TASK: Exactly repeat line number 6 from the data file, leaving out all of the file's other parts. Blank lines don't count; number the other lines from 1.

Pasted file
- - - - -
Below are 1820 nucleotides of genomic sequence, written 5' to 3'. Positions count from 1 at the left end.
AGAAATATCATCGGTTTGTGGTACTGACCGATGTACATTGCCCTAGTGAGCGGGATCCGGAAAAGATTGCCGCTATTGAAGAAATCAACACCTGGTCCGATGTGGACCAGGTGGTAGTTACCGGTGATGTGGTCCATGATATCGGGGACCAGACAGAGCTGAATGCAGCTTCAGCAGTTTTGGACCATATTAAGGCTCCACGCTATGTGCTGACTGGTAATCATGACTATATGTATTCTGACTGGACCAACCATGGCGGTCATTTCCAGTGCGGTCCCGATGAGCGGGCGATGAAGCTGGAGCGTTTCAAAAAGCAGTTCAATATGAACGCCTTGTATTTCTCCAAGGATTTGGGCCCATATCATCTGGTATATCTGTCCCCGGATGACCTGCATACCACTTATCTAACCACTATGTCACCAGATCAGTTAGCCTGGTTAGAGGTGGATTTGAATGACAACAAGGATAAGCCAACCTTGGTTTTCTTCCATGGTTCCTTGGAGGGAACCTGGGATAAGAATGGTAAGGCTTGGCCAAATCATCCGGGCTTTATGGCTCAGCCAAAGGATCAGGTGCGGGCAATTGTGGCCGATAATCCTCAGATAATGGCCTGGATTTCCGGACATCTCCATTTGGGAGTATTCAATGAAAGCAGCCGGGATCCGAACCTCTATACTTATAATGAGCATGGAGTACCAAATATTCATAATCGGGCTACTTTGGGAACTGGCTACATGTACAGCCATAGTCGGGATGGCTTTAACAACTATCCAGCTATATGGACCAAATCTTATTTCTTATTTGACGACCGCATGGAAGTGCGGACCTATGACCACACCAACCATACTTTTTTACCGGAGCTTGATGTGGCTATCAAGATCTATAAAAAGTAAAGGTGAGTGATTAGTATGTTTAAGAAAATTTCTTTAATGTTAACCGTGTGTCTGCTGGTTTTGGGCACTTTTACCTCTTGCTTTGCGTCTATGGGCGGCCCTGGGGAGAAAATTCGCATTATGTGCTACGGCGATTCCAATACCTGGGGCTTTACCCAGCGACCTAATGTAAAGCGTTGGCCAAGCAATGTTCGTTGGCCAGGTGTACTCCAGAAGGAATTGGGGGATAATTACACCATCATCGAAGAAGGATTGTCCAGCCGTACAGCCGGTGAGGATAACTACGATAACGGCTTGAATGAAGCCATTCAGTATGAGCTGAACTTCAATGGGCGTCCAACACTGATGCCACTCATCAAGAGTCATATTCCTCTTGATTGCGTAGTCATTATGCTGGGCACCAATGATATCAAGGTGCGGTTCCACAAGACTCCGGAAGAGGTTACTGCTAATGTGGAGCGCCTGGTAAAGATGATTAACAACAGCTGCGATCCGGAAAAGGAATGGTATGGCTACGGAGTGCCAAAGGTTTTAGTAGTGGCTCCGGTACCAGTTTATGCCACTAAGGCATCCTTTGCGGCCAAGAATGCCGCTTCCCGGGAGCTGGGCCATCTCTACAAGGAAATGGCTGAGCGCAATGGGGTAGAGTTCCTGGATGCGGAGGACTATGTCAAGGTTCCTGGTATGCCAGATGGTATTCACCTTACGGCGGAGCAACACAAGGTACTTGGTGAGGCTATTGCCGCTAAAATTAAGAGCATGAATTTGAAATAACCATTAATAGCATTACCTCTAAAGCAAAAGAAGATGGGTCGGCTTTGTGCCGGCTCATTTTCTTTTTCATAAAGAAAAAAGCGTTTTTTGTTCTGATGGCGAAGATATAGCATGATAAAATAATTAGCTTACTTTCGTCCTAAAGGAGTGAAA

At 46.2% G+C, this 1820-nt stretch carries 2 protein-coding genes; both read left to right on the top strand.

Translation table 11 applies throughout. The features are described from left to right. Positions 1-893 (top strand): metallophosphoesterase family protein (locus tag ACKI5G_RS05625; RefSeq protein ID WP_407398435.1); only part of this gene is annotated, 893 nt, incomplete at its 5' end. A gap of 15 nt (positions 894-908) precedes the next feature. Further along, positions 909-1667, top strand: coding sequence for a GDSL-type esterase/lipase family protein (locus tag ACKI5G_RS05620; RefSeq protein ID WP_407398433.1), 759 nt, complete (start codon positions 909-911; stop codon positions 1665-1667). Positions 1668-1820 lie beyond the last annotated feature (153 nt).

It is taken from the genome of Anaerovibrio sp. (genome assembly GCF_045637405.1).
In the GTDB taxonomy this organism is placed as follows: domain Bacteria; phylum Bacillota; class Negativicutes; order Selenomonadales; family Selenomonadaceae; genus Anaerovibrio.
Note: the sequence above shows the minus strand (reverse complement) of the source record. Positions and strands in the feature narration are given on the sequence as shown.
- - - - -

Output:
In the GTDB taxonomy this organism is placed as follows: domain Bacteria; phylum Bacillota; class Negativicutes; order Selenomonadales; family Selenomonadaceae; genus Anaerovibrio.